Duration of licensing agreements: The Report reveals that licensing agreements of relatively long duration are common (50% of the agreements last more than three years and 23% of them more than five years). According to the Commission, the long duration of these agreements may make it more difficult for new players to enter the market or for existing players to expand their current commercial activities.

Technological scope of licensed rights: The Report indicates that the rights licensed to the digital content provider may be split according to the transmission technology (such as online, mobile or satellite) and the reception technology (such as TV sets, computers and streaming devices). Licences may also include usage rights' limitations (such as at home use, mobile use and streaming). The Report also notes that the bundling of technology is common (i.e., rights for online transmission of digital content are commonly licensed together with the rights for other transmission technologies). According to the Commission, this may hinder existing operators and new entrants from competing and developing new services. Bundling may be a particular concern where it leads to a restriction of output, i.e. where acquired rights are not exploited.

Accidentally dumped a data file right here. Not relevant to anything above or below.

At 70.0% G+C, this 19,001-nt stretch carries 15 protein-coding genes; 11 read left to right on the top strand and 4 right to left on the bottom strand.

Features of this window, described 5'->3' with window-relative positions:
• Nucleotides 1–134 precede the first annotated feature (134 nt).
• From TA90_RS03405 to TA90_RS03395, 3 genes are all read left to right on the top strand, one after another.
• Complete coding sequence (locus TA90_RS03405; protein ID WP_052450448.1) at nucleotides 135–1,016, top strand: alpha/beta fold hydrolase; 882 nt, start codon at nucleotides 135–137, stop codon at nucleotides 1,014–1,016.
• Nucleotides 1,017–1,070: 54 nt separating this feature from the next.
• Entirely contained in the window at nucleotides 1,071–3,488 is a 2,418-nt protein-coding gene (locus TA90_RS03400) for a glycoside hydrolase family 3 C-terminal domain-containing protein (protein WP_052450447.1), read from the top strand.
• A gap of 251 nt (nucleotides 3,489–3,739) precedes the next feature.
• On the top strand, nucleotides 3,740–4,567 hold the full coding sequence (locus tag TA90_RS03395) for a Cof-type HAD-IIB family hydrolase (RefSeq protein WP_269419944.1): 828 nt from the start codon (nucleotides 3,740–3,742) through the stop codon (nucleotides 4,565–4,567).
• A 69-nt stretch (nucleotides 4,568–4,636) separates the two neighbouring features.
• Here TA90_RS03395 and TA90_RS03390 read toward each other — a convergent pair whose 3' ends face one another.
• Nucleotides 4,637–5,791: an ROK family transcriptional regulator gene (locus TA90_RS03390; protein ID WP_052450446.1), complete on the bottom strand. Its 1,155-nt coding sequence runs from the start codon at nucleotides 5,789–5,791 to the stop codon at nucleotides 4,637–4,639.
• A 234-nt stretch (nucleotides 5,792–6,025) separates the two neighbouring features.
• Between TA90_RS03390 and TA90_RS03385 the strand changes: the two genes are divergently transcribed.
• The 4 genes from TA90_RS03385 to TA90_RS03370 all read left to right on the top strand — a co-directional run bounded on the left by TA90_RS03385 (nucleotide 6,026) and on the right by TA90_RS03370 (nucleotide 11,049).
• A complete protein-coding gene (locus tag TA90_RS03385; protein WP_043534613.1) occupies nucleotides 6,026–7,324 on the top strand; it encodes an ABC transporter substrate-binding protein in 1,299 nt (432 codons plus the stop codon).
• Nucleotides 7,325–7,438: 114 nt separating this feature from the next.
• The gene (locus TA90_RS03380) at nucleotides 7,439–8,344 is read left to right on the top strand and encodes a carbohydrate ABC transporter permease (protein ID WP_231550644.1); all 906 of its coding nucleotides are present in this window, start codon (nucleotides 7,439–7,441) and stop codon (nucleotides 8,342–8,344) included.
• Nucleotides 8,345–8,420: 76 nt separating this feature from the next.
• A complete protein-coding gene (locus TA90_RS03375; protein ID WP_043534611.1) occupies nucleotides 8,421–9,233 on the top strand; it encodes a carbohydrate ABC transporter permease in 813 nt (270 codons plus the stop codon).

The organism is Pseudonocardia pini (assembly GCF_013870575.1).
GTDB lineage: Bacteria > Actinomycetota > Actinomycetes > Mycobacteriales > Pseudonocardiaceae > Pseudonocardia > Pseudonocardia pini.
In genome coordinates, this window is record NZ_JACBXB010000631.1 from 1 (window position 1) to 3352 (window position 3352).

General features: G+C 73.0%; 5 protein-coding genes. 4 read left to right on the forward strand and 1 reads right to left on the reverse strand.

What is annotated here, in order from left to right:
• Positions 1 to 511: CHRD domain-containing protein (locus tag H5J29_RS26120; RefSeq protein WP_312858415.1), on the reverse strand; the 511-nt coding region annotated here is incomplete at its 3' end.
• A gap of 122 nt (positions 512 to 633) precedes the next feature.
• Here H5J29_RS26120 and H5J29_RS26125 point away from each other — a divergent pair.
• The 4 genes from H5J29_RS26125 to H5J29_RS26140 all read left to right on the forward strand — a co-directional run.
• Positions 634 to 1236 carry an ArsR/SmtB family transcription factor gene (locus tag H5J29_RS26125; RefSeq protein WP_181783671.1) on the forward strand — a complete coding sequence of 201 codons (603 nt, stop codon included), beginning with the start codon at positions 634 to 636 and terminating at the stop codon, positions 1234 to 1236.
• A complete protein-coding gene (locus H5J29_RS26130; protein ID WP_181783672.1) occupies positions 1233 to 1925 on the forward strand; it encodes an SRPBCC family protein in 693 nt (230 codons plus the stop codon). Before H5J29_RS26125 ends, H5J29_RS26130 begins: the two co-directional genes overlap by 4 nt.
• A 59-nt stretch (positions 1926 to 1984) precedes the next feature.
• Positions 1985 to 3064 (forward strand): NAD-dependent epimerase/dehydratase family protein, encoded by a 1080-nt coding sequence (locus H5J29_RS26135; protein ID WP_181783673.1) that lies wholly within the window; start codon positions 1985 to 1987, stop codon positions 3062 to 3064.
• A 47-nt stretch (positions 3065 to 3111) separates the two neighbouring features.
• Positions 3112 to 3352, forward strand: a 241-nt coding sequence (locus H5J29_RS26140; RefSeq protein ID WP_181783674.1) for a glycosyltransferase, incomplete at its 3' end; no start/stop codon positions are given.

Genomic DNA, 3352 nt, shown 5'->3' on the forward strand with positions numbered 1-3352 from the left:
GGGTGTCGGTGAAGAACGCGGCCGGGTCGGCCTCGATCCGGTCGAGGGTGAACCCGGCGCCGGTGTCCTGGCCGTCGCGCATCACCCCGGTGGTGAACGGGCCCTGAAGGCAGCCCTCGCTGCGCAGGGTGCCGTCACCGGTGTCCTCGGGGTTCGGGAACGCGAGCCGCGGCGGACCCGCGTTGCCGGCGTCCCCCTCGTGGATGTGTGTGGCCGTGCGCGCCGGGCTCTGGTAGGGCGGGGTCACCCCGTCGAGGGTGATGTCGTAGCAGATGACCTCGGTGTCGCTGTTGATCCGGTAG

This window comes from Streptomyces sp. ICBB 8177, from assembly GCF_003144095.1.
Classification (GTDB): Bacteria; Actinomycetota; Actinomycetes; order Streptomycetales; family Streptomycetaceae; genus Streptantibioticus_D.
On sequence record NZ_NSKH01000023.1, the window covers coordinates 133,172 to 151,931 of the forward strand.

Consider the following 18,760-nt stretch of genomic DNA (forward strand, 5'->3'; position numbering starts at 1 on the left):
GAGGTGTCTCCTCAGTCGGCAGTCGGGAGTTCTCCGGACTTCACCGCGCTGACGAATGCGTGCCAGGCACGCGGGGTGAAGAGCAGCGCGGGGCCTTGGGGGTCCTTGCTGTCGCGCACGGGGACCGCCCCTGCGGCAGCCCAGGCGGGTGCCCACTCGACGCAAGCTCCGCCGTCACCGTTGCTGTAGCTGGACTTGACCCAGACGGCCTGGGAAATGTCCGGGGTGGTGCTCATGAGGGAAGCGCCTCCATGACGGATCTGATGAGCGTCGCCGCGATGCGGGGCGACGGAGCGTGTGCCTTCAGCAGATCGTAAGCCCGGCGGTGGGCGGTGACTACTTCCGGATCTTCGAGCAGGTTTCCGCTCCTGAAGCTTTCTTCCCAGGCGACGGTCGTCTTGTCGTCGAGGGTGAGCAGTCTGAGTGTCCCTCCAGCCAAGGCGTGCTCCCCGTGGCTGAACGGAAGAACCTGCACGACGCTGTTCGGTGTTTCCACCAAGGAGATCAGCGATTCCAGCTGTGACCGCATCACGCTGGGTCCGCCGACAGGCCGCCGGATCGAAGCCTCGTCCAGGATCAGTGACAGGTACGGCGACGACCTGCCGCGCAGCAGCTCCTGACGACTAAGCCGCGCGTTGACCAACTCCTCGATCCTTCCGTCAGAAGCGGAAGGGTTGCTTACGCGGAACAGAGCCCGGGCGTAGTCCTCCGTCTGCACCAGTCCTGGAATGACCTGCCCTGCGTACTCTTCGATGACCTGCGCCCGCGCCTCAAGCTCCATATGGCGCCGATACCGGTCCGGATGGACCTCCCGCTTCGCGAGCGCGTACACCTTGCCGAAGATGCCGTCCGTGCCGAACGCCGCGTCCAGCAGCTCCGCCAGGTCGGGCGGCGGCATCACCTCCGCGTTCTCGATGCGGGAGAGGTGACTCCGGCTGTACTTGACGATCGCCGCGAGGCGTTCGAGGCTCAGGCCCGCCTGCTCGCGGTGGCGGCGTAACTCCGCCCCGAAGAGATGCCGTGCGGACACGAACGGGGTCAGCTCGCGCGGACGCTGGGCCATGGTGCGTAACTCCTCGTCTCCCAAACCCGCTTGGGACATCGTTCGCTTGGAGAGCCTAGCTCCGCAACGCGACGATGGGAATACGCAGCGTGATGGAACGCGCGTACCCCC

Payment structures: The Report analyses the various payment structures applied by right holders, including minimum payments which may, on the one hand, serve as a barrier to smaller providers and new entrants, but which may nonetheless sometimes enable right holders to share risks more efficiently.

The Commission also found that exclusivity is often used in relation to the licensed rights, but expressed the view that this is not problematic in and of itself. However, when coupled with contractual restrictions on cross-border passive sales, it might be detrimental to competition. Any assessment of these licensing practices under EU competition rules would have to take into account the characteristics of the content industry, the legal and economic context of the licensing practice and / or the characteristics of the relevant product and geographic markets.

On the basis of its findings, the Commission will seek to enforce EU competition law rules against the most widespread and problematic business practices that have emerged as a result of the growth of e-commerce The Commission also plans to broaden the dialogue with national competition authorities within the European competition network to ensure a consistent application of EU competition laws with respect to e-commerce business practices.

The Commission's final Report on its e-commerce sector inquiry is available here.

The Commission's accompanying Staff Working Document is available here.

The content of this article is intended to provide a general guide to the subject matter. Specialist advice should be sought about your specific circumstances.